Kids2College March 20-22 will bring 1,000 sixth-graders to MCC-Penn Valley

At the 2017 Kids2College event, sixth-graders got their hands dirty during a graphic arts activity.

Every sixth-grader in Kansas City Public Schools is about to get a taste of college life.

About 1,000 KCPS sixth-grade students will visit the Metropolitan Community College-Penn Valley campus Tuesday-Thursday, March 20-22, as part of Kids2College, a national initiative to inspire a “college-going culture” among young people.

The two-hour visits — either 9-11 a.m. or noon-2 p.m. at Penn Valley — will include a campus tour with stops at three sessions. Students in the MCC/KCPS Early College Academy at Penn Valley are organizing two of the sessions, which include robotics and theater activities. A session in the gymnasium will offer a look at career programs such as art, graphic design, early childhood education, nursing and surgical technology.

“Kids2College is an opportunity for these young students to have a college-going experience, to realize there is a college right in their backyard that’s affordable and offers a quality education,” says Terrell Tigner, MCC-Penn Valley’s associate dean of student development.

“It should really get their minds turning about what college is and make it known they can attend and be successful.”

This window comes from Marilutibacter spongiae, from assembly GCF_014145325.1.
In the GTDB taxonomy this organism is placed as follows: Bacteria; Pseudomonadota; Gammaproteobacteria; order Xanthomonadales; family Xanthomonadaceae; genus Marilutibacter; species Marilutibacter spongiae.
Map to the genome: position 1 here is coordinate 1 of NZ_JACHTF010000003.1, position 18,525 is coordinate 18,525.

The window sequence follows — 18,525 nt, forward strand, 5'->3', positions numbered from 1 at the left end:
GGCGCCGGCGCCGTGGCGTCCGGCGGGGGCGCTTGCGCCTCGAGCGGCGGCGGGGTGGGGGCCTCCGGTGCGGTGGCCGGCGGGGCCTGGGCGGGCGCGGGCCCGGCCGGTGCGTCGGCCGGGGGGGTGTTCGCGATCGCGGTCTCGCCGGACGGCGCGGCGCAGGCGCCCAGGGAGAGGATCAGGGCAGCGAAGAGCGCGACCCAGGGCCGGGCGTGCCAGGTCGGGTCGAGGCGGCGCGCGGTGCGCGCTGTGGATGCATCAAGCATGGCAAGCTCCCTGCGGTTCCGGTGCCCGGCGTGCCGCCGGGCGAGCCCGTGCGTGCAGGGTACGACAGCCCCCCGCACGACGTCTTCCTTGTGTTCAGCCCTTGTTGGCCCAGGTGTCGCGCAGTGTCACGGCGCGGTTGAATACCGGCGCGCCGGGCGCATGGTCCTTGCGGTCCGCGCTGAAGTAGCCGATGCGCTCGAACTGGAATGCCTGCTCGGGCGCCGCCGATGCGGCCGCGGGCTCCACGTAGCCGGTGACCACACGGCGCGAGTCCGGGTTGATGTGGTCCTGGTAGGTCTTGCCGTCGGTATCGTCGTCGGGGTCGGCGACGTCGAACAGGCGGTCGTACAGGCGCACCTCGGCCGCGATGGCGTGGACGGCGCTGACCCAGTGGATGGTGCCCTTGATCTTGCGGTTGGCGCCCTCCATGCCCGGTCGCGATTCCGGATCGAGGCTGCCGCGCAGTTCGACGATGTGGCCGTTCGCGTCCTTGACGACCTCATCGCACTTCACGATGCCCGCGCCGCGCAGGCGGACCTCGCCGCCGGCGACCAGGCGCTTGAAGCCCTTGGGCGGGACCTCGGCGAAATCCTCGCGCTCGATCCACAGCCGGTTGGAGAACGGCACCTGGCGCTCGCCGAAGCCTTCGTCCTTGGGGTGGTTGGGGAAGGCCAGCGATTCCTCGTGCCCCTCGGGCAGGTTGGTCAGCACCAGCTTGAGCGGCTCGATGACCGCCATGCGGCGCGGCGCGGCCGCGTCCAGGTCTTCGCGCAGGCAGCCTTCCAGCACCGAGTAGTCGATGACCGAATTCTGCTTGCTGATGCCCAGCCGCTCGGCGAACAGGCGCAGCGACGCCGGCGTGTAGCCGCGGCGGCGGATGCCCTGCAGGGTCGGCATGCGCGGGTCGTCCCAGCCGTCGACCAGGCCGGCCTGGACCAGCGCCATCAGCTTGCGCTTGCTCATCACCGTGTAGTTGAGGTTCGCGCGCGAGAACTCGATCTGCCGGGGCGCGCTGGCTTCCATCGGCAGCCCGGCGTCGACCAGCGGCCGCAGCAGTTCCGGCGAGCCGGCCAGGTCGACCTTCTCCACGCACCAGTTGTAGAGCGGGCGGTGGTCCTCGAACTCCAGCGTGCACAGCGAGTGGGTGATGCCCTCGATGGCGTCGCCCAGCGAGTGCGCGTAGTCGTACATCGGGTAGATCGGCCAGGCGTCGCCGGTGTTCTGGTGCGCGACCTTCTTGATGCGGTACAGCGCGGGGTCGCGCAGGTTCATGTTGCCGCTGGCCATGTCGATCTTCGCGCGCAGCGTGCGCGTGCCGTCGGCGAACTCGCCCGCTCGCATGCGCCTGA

KCPS Superintendent Dr. Mark Bedell has made it a top priority to ensure that every student is ready to achieve their college and career goals by high school graduation.

This is the fifth year MCC-Penn Valley has hosted the event. The sixth-graders will leave the campus with certificates, a packet of information about MCC programs and a letter to parents about the Kids2College experience.

Prior to their campus visits, the students will take part in Kids2College lessons led by school counselors. The classroom activities reinforce the importance of setting students’ sights on college.

Kids2College was launched in 1992 by the Sallie Mae Fund, which provides the curriculum free of charge to educational partners across the country. The program “uses the prism of career aspirations to expose low-income and minority sixth-grade students to the value and accessibility of a higher education.”

The Sallie Mae Fund’s mission is to increase college access for America’s students. The charitable organization is sponsored by student loan company Sallie Mae.